Travellers and airlines from around the world are being thrown into turmoil as the jet fuel crisis continues to cripple Auckland Airport.

As of today, a further 28 flights - six of which are international - have been affected after a rupture in the jet fuel line from the Marsden Pt refinery, believed to have been caused by a digger working some months ago in farmland near Ruakaka.

The Herald got in touch with a few of the key players in the travel industry to work out what options travellers had, if any, during this chaotic situation.

The affected and unaffected


Flight Centre's general manager of retail Sue Matson said there were two groups of travellers - those affected and those not affected because not every flight had been disrupted.

"It's firstly being really aware if your flight has been affected. What we're doing is keeping constantly in contact with the myriad of airlines that fly in and out of New Zealand and across the country and advising our customers as soon as we know of anything."

It's all about timing

Travel insurance provider Allianz says for those who purchased a policy before 10am on Sunday, September 17, there is likely to be cover if travel plans have been altered.

However, if the policy was bought after 10am on that day, there would be no cover as the customer would have been aware of the jet fuel crisis at the time.

Matson says having a timeframe is standard for insurance cover and likens it to crashing your car - you can't go out and get insurance as your car lays in a crumpled heap on the side of the road.

Allianz says customers need to keep all their receipts for additional transport, food or accommodation expenses and will also need to prove what their original plans were to get any cover.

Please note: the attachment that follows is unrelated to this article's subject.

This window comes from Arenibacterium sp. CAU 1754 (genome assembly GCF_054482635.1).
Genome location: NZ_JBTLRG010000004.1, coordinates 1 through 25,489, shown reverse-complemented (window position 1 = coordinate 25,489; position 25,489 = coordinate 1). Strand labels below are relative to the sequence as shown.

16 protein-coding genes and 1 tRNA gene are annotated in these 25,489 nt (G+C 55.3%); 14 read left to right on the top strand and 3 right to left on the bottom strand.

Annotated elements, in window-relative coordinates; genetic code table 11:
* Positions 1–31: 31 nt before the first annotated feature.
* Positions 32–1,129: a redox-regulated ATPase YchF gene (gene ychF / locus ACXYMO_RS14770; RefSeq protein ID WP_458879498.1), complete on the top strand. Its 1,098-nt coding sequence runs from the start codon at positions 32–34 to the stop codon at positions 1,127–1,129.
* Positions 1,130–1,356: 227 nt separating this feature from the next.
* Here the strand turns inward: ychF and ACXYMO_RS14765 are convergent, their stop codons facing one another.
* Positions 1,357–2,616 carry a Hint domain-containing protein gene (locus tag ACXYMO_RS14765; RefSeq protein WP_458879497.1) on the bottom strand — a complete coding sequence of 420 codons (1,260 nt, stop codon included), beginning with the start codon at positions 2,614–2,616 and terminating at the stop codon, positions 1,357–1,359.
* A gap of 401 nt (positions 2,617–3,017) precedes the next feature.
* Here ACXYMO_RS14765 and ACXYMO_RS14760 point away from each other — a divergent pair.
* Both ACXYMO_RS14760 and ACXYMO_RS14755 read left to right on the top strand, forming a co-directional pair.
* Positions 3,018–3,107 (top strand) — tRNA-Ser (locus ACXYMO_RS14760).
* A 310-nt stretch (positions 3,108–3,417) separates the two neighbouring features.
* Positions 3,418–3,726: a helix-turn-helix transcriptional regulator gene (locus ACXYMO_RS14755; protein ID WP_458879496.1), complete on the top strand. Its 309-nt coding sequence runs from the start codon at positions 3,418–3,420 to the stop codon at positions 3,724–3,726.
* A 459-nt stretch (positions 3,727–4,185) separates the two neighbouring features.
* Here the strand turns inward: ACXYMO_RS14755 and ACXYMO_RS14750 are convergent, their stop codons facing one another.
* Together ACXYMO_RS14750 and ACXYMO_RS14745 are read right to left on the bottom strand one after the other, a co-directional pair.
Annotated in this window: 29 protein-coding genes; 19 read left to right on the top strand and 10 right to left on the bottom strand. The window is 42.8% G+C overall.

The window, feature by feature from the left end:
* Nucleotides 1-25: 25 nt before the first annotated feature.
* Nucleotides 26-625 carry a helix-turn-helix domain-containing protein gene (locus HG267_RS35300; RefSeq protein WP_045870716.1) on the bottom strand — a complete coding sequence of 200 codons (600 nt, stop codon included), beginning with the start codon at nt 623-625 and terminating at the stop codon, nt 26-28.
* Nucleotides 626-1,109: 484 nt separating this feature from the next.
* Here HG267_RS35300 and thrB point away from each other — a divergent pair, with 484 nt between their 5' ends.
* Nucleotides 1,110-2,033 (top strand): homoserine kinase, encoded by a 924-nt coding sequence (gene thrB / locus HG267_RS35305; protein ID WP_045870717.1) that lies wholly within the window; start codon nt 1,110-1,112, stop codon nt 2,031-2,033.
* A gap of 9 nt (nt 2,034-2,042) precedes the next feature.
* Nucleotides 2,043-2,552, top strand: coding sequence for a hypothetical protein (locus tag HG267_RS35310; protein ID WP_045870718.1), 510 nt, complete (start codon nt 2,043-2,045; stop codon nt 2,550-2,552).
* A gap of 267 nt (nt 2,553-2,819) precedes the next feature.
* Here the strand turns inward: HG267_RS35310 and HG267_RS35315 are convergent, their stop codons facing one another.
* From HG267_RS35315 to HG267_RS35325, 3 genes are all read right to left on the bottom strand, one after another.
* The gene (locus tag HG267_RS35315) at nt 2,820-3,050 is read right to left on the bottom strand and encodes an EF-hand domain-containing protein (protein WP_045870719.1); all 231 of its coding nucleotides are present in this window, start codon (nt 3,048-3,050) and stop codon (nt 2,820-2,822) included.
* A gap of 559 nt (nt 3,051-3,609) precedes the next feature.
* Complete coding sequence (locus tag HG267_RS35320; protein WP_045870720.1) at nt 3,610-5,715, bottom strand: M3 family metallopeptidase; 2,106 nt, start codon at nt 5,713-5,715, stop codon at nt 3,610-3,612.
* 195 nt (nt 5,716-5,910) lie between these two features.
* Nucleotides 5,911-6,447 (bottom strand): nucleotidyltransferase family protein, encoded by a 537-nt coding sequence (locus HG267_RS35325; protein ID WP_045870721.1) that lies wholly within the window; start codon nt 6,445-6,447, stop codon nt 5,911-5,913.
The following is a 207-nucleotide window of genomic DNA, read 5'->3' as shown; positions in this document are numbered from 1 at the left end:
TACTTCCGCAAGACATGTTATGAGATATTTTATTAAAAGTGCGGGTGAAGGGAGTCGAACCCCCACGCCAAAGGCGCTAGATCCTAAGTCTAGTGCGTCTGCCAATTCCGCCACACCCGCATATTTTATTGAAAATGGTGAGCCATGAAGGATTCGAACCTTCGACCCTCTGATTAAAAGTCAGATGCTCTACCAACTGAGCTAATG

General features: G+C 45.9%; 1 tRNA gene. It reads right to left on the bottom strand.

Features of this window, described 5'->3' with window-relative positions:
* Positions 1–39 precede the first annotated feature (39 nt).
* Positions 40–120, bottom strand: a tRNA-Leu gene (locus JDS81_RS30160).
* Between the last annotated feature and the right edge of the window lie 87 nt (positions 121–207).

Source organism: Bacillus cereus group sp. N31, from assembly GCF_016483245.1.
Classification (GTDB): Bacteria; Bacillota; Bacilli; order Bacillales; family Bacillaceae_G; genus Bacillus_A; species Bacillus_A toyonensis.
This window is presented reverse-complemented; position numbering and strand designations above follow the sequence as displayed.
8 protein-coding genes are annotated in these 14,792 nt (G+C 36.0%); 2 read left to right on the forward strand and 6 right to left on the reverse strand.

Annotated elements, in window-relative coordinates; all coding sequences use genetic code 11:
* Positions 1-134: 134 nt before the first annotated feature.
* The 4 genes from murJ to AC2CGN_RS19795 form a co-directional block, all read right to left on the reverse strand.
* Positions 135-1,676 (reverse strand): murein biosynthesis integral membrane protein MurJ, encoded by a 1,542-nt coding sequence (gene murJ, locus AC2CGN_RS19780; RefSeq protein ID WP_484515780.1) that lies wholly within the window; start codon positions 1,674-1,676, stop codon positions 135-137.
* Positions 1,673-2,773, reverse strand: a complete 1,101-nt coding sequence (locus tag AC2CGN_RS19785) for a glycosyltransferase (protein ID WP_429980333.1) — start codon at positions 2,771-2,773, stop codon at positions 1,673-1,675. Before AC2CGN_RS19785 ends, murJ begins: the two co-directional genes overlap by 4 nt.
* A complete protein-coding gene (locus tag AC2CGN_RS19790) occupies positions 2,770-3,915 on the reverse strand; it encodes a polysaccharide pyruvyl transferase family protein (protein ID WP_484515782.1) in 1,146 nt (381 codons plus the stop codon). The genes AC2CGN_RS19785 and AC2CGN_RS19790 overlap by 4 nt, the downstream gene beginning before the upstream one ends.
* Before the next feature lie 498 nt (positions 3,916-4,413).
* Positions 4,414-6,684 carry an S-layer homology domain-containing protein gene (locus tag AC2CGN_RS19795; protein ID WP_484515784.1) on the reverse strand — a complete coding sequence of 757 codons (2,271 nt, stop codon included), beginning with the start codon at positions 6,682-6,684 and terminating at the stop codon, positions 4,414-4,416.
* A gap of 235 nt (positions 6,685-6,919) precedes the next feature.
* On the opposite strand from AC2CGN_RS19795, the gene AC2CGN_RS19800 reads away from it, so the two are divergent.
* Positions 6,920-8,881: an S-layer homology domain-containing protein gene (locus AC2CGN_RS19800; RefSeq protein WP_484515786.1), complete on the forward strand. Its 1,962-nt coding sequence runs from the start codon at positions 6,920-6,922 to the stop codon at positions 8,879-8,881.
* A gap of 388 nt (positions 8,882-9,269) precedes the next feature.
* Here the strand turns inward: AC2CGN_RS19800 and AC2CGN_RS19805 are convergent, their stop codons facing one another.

Any compensation offered by an airline would be deducted from the claim.


Matson says Flight Centre uses which covers all out of pocket expenses for its travellers.

Air NZ spokeswoman said the airline was offering "special ticketing flexibility" - or full refunds - for customers whose flights were cancelled due to the fuel issue, even if it was a non-refundable ticket.

"As this situation is outside of Air New Zealand's control, customers will need to contact their insurance provider for assistance with any accommodation or other out of pocket expenses incurred."

'Absolutely unforeseen'

Matson says there's a lot of complacency with travellers around buying insurance.

"I think people think 'oh nothing will happen, last time I went away I didn't get sick'. But it's this sort of thing which is absolutely unforeseen.

"Those people who aren't insured the one thing they need to be aware of is that the airlines don't have to do anything because it's not their fault. It will depend on the airline and exactly what they're doing."

Book well before you travel

Insurance Council chief executive Tim Grafton said the incident highlighted the importance of buying travel insurance when you pay for your tickets.

"We can't stress enough that travellers need to purchase their travel insurance when they book and pay for their tickets and not just before they are about to travel if they want to enjoy the benefit of cancellation cover. Likewise, if you book a trip and buy insurance after events like a fuel shortage have been publicised, you will not have cover for those events" he said.

He said it also paid to check the wording of your insurance policy cover to check exactly what you are covered for.

Unheard of in 29 years

Matson says the jet fuel shortage affecting travellers and airlines is something she's never come across in her 29 years in the travel industry.

"No, I haven't experienced anything like this in New Zealand before ... my biggest thing is the disappointment in that people have to go through this when they're trying to go on holiday or to an event."

Although the company's call centre staff had been busy it hadn't had to put in extra staffing measures as not every flight had been affected.